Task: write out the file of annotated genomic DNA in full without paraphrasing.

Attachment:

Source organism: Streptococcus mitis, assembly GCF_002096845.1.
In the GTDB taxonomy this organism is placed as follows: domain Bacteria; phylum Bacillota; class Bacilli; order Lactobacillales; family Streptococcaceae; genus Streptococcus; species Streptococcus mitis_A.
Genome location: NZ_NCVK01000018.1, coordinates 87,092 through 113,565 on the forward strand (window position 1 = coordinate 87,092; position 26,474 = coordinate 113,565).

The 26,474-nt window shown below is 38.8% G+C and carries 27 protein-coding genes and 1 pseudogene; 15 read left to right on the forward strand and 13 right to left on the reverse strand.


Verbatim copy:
Source organism: Streptococcus mitis, assembly GCF_002096845.1.
In the GTDB taxonomy this organism is placed as follows: domain Bacteria; phylum Bacillota; class Bacilli; order Lactobacillales; family Streptococcaceae; genus Streptococcus; species Streptococcus mitis_A.
Genome location: NZ_NCVK01000018.1, coordinates 87,092 through 113,565 on the forward strand (window position 1 = coordinate 87,092; position 26,474 = coordinate 113,565).

The 26,474-nt window shown below is 38.8% G+C and carries 27 protein-coding genes and 1 pseudogene; 15 read left to right on the forward strand and 13 right to left on the reverse strand.